Why Do We Overload Our Kids
Today’s parents are markedly different than the parents of the last generation. Increasingly, our kids are involved in more activities, did more homework, and had more hobbies than we did when we were kids. We are feeding them breakfast in the car, driving them to various lessons and practices, and helping them with homework late into the night. We manage their overstimulation. We manage their stress. Most of all, each dollar we pour into activities, we hope that our kids will be more well-rounded, think outside of the box, and excel in life.
Are we doing it right? As parents, we ask ourselves this question all the time. Even when we seem to know the answer, our life experiences tell us that because we don’t know how the world will be 20 years from now, we don’t know if we did the right thing by our kids at this moment.
This is the moment that we need some understanding. As parents, why did we make the decisions to load our kids up with activities?
The World Is Changing
Our world is different than it was in the last generation. Huge changes happened due to technology in the last two decades. These changes will accelerate during our kid’s generation. They will need to weather storms in their careers and in their lives to be successful. We, as parents want to expose them to a variety of experiences as we can so that they will be able to adapt to this changing world.
The Uncertainty is Stressing Us Out
As the world changes, we, as parents feel uncertainty in every direction. We feel uncertainty about jobs, our savings, our investments, and we also feel uncertainty for the proximity we are to our global peers. It seems that globalization brought everyone closer together. The world’s problems are on our front doors. This is all stressing us out. We counter this uncertainty by making sure that our kids have everything that they need in childhood. This means, activities, lessons, toys, housing, etc..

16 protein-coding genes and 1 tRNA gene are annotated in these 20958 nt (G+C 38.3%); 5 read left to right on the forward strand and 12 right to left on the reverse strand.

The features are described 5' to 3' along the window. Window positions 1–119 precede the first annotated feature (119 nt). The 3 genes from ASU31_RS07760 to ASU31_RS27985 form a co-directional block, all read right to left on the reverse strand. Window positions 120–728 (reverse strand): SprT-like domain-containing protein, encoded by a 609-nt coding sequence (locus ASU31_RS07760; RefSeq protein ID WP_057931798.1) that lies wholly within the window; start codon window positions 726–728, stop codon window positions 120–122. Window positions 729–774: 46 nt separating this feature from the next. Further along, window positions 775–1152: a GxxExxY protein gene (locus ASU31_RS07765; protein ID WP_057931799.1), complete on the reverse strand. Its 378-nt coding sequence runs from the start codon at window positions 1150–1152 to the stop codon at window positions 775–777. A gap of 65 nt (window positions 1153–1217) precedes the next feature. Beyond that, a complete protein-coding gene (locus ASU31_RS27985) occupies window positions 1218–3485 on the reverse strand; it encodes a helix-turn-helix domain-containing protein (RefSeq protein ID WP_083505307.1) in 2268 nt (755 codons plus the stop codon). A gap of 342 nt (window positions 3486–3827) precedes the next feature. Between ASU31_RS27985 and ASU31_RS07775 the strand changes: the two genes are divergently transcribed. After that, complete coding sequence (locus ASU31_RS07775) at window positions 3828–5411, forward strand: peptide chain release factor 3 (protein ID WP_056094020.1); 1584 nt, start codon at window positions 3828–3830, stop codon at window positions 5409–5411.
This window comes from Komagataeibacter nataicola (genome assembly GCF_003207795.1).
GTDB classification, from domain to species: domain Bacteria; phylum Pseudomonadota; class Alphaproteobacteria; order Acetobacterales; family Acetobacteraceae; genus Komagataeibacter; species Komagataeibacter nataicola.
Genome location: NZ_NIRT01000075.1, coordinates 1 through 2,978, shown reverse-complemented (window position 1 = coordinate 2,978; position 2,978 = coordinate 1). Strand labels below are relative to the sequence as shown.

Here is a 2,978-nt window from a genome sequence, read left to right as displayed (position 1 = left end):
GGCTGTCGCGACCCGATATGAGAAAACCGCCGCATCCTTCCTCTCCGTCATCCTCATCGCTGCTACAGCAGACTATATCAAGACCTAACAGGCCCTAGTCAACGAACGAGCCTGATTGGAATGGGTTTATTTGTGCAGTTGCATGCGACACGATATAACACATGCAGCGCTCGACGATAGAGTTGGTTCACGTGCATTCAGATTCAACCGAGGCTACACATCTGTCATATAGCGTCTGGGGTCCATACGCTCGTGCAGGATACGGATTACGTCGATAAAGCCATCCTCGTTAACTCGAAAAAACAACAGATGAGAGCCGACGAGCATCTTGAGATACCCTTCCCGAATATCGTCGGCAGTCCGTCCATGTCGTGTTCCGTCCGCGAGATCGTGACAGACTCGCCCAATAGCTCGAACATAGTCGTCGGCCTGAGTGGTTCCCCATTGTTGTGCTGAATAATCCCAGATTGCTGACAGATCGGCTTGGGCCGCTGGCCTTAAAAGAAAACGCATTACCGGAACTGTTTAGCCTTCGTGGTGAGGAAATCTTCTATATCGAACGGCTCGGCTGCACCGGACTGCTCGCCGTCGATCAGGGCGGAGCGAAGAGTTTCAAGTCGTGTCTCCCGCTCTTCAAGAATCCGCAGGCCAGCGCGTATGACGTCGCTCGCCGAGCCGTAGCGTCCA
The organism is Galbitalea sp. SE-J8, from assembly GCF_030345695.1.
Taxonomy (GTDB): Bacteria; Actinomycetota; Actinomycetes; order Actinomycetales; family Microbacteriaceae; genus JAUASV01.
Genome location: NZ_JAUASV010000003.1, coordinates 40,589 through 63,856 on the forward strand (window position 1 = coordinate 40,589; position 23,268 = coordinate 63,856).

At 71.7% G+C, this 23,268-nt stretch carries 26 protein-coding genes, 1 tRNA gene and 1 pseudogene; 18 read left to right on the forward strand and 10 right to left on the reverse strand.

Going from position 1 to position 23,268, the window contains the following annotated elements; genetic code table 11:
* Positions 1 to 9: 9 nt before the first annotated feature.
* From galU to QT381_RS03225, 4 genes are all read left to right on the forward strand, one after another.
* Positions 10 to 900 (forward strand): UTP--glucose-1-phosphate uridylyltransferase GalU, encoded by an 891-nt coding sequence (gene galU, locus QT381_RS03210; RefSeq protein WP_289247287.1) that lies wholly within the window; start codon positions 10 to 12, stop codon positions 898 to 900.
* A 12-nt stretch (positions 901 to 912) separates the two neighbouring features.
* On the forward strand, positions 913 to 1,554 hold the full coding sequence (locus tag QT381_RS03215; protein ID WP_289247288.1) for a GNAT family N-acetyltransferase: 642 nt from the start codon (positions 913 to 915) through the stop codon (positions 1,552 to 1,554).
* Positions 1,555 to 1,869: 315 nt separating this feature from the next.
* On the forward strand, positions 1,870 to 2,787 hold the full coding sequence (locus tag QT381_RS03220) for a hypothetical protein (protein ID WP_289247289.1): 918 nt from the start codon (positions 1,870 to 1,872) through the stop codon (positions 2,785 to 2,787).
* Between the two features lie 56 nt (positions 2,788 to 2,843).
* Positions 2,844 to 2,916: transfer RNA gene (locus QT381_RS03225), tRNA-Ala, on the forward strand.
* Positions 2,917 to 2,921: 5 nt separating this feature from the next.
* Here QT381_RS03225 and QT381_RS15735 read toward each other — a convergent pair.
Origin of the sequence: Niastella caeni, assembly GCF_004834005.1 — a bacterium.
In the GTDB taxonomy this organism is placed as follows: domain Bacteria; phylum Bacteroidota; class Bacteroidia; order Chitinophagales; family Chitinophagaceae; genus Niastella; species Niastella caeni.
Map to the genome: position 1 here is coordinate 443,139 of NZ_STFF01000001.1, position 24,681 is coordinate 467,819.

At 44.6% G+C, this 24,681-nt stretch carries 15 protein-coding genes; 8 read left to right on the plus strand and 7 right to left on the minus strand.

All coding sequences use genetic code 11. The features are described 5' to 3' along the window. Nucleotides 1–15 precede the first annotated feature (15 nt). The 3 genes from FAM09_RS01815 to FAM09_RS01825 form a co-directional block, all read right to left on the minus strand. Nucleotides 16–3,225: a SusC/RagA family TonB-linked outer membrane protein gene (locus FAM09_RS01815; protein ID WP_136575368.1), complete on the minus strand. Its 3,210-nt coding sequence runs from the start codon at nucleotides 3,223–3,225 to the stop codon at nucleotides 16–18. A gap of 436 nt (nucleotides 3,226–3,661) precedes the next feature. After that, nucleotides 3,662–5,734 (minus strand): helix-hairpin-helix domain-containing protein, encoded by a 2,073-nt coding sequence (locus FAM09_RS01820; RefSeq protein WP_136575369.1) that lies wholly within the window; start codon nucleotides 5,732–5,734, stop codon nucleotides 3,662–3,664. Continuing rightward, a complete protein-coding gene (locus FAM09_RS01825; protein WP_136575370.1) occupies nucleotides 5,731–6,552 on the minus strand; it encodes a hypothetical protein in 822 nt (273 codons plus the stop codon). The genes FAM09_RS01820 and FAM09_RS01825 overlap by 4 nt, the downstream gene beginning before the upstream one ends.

Our Parenting Methods Are In Reaction to Last Generation’s Parenting Methods
In our parent’s generation, we remember how long they worked outside of the home. They rarely had time to spend with us. They parented us in authoritarian ways. We vow never to do that to our kids. We overcompensate by taking them to endless outings, activities, family days, and enriching holidays. We want to document it all on Instagram and on Google cloud to prove it to ourselves that we have made a real difference in our kid’s lives.
The Myth of the Gifted Child
As globalization brings the world closer, we realize that our Asian peers are on another level of tiger parenting that seems to produce some of the world’s most genius children. We decided that we are just as smart. Per some scholarly circles, we can also create the conditions to bring up our version of the Gifted Child. We will try all kinds of educational methods and parenting methods to achieve that. If our kids want to compete in the global market place, then they must be gifted, otherwise, they won’t stand a chance.
The Myth of that Super STEAM Child
No, I didn’t misspell STEM. It’s STEM with an A for Art. Yes, it’s not enough that our children are skilled in science, technology, engineering, and math. They must also be their versions of Picasso. Otherwise, they won’t be the star coder who will revolutionize the computing industry years from now. If we can’t start our children coding at 3 years old like the Chinese kids do, then we can only settle for teaching them another language. At the very least, they must be bilingual.
If all of this sounds progressively crazy to you, then you are probably a pretty good parent. Keep it up. Whatever you are doing, you have the right perspective. Let’s take a moment and revel in the sound of our children laughing while squeezing out another fart in the backyard.
I’ve got to go and rescue my son from another mud bath.
He’s three. No, he doesn’t code yet. He’s still learning to aim his pee.
Oops. I’m not sure he’ll make it in our future world. Yikes.
About the Author
Jun Wu is a Content Writer for Technology, AI, Data Science, Psychology, and Parenting. She has a background in programming and statistics. On her spare time, she writes poetry and blogs on her website.